Welcome from the School Counsellor and welcome to the School Counselling Service
The counselling service at St Augustine’s Priory is offered through the Catholic Children’s Society (CCS Westminster). As a senior accredited and registered member of the British Association of Counselling and Psychotherapy, and Certified Play Therapist with Play Therapy UK, Mrs Renata Good, our School Counsellor, adheres to their Codes of Ethics in the provision of counselling and play therapy to children and young people. For further information on the school’s School Counselling Service please see www.cathchild.org.uk
Here, Mrs Renata Good, our School Counsellor, Play Therapist and Creative Arts Therapist introduces herself and the School Counselling Service to new parents:
‘With the new term and academic year underway, a warm welcome to returning readers and greetings to new ones. Over the past few years the school counselling service at St Augustine’s Priory has offered its pupils and students the opportunity to talk to a counsellor and play therapist about a range of issues getting in the way of self-esteem, relationships or learning. For further information or a brochure on the provision of school based counselling at St Augustine’s Priory, please contact the School Counsellor at RGood@sapriory.com
At some time or another we will face disappointments, change and challenges. These can evoke a range of feelings; anger, sadness, worry, fear, confusion, frustration, rejection as well as happiness. In as much as physical injury, amongst others, is attended to by medication, rest, physiotherapy or occupational therapy to aid recovery, our emotional and mental health also needs attention when it becomes ‘fractured.’
Emotional and mental issues are not the exclusive preserve of adults. Key Data on Adolescence (2013) from the Association of Young People’s Health, noted that 1 in 10 children and young people aged 5 – 16 suffer from a diagnosable mental health disorder – around 3 children in every class. Between 1 in every 12 children and young people deliberately self-harm, with the number being admitted into hospital through self-harm having increased by 68% in the past ten years. Nearly 80, 000 children under the age of ten suffer from severe depression.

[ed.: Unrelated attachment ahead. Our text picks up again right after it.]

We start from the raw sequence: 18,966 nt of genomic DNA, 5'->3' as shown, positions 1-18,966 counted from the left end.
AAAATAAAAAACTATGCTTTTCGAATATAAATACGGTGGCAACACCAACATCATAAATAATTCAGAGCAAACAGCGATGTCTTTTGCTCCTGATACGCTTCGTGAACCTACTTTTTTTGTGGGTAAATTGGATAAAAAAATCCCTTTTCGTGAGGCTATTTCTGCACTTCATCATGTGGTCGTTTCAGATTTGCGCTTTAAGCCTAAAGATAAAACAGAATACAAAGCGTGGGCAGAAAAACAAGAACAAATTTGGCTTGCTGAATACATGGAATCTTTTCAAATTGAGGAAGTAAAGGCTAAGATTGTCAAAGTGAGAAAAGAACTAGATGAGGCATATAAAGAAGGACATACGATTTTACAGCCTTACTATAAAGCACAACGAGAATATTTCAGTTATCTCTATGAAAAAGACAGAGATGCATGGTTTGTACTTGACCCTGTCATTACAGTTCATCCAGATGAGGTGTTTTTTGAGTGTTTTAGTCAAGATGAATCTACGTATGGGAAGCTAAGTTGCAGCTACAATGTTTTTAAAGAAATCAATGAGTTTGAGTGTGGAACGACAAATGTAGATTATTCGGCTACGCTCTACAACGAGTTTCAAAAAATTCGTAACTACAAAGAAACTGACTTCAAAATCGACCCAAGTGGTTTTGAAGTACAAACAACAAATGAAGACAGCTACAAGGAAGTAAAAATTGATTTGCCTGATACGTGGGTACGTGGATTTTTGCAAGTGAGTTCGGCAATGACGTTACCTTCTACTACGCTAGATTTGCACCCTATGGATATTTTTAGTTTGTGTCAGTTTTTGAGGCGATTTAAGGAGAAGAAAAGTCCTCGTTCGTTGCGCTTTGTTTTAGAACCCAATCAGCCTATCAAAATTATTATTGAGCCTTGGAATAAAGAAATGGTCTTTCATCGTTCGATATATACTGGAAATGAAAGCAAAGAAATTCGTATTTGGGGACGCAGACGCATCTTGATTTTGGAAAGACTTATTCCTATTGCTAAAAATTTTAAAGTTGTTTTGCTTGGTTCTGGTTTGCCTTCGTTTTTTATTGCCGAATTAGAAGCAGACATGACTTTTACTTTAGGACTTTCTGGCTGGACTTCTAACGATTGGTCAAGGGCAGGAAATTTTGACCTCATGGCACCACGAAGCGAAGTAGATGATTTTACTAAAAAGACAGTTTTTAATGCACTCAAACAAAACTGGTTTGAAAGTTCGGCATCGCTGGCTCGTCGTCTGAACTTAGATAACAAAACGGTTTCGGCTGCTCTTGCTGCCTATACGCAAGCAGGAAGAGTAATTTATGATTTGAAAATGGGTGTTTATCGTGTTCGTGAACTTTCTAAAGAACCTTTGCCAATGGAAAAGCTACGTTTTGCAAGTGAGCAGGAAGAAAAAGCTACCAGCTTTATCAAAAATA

Unsurprisingly ‘The Good Childhood Report 2015,’ which looked at the wellbeing of 10 and 12 year olds in 15 countries calls for the UK Government to make it a legal requirement for schools in England to provide counselling to pupils. Prime Minister Theresa May’s announcement in January 2017 to improve mental health support in schools, coupled with the recent backing of counselling by Prince William and Prince Harry, are welcome endorsements of the British Association of Counselling and Psychotherapy’s (BACP) continued campaign for a trained counsellor in every school in England as there is in Wales and Northern Ireland.
As the ways in which feelings are experienced are unique to each individual, may change over time, and vary with each situation, counselling provides one way to support the healing process on the journey towards emotional and mental recovery. 75% of mental health problems in adults start in childhood, yet 75% of these aren’t identified or diagnosed. Young people who have emotional or mental health difficulties often don’t have anybody to talk to. This means that their problems are not being addressed and are carried on into adulthood.
A myriad of problems affect children and young people. About a third of children attending school counselling talk about family problems. Following that, they talk about how to manage their anger, bereavement, stress, problems with school, and problems with relationships; really a wide range of difficulties not dissimilar to that of adults. There is no magic wand or pixie dust to make things better or make the troublesome feelings disappear, and what a parent or teacher hopes for from counselling may be at variance to the client. Often children don’t want any action, they just want to be listened to, and that’s one of the success stories of counselling in schools. Here they are able to speak to someone who is independent and ‘outside’ of the problem and reasonably accessible (Karen Cromarty, BACP, 2015).
In thinking about how quickly time passes and that the children of today are the future of tomorrow, investing to improve emotional resilience and mental health by informing and actively engaging children and young people has its benefits on many levels.’
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